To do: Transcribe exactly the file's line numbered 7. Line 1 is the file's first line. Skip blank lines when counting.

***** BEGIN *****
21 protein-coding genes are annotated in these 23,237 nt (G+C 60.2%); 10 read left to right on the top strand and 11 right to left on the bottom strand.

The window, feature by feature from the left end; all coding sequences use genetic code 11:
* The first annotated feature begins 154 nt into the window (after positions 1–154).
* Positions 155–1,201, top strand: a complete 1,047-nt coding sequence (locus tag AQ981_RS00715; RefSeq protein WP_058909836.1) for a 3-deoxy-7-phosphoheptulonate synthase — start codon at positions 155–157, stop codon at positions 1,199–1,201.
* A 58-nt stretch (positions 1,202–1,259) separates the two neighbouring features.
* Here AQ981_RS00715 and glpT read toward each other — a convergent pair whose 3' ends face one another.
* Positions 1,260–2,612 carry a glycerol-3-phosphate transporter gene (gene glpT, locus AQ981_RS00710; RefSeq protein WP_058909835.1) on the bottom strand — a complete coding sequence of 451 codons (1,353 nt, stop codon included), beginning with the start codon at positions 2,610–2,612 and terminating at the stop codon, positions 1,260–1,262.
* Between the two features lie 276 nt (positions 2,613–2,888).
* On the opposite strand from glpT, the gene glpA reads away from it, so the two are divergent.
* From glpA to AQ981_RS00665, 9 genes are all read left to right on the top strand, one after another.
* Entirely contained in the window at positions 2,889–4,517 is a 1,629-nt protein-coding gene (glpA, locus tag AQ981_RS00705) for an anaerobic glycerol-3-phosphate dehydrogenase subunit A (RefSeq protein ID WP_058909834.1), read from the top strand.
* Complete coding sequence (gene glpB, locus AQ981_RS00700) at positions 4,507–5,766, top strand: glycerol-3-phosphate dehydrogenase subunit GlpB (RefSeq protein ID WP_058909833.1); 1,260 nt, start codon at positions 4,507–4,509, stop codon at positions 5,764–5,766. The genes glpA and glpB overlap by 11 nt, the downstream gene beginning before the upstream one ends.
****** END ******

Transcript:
* Positions 1,260–2,612 carry a glycerol-3-phosphate transporter gene (gene glpT, locus AQ981_RS00710; RefSeq protein WP_058909835.1) on the bottom strand — a complete coding sequence of 451 codons (1,353 nt, stop codon included), beginning with the start codon at positions 2,610–2,612 and terminating at the stop codon, positions 1,260–1,262.